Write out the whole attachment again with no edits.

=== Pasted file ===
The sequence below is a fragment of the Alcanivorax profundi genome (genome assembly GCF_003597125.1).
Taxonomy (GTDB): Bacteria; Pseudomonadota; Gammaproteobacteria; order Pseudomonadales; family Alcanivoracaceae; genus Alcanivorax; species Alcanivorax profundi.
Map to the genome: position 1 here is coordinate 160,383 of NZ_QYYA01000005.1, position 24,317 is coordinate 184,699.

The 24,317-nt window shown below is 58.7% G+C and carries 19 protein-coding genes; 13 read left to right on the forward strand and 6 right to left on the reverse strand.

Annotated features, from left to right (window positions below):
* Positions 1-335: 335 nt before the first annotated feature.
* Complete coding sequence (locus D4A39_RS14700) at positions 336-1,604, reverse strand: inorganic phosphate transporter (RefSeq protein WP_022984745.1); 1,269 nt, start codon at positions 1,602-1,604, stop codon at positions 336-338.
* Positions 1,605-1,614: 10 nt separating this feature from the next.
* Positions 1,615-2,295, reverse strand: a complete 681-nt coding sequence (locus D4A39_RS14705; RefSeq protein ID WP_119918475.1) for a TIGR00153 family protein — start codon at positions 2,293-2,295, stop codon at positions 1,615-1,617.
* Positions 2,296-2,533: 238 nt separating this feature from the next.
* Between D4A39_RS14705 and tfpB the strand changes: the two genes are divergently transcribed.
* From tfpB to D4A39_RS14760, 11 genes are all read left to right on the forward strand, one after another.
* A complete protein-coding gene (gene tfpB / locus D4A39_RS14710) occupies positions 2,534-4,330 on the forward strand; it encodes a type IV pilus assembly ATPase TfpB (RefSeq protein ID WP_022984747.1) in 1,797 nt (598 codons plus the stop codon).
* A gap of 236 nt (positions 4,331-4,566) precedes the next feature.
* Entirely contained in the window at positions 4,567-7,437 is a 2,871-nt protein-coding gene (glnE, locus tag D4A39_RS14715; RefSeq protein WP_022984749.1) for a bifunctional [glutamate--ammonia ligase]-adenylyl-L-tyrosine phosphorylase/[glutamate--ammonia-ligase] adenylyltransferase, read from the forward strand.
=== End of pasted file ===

The sequence below is a fragment of the Alcanivorax profundi genome (genome assembly GCF_003597125.1).
Taxonomy (GTDB): Bacteria; Pseudomonadota; Gammaproteobacteria; order Pseudomonadales; family Alcanivoracaceae; genus Alcanivorax; species Alcanivorax profundi.
Map to the genome: position 1 here is coordinate 160,383 of NZ_QYYA01000005.1, position 24,317 is coordinate 184,699.

The 24,317-nt window shown below is 58.7% G+C and carries 19 protein-coding genes; 13 read left to right on the forward strand and 6 right to left on the reverse strand.

Annotated features, from left to right (window positions below):
* Positions 1-335: 335 nt before the first annotated feature.
* Complete coding sequence (locus D4A39_RS14700) at positions 336-1,604, reverse strand: inorganic phosphate transporter (RefSeq protein WP_022984745.1); 1,269 nt, start codon at positions 1,602-1,604, stop codon at positions 336-338.
* Positions 1,605-1,614: 10 nt separating this feature from the next.
* Positions 1,615-2,295, reverse strand: a complete 681-nt coding sequence (locus D4A39_RS14705; RefSeq protein ID WP_119918475.1) for a TIGR00153 family protein — start codon at positions 2,293-2,295, stop codon at positions 1,615-1,617.
* Positions 2,296-2,533: 238 nt separating this feature from the next.
* Between D4A39_RS14705 and tfpB the strand changes: the two genes are divergently transcribed.
* From tfpB to D4A39_RS14760, 11 genes are all read left to right on the forward strand, one after another.
* A complete protein-coding gene (gene tfpB / locus D4A39_RS14710) occupies positions 2,534-4,330 on the forward strand; it encodes a type IV pilus assembly ATPase TfpB (RefSeq protein ID WP_022984747.1) in 1,797 nt (598 codons plus the stop codon).
* A gap of 236 nt (positions 4,331-4,566) precedes the next feature.
* Entirely contained in the window at positions 4,567-7,437 is a 2,871-nt protein-coding gene (glnE, locus tag D4A39_RS14715; RefSeq protein WP_022984749.1) for a bifunctional [glutamate--ammonia ligase]-adenylyl-L-tyrosine phosphorylase/[glutamate--ammonia-ligase] adenylyltransferase, read from the forward strand.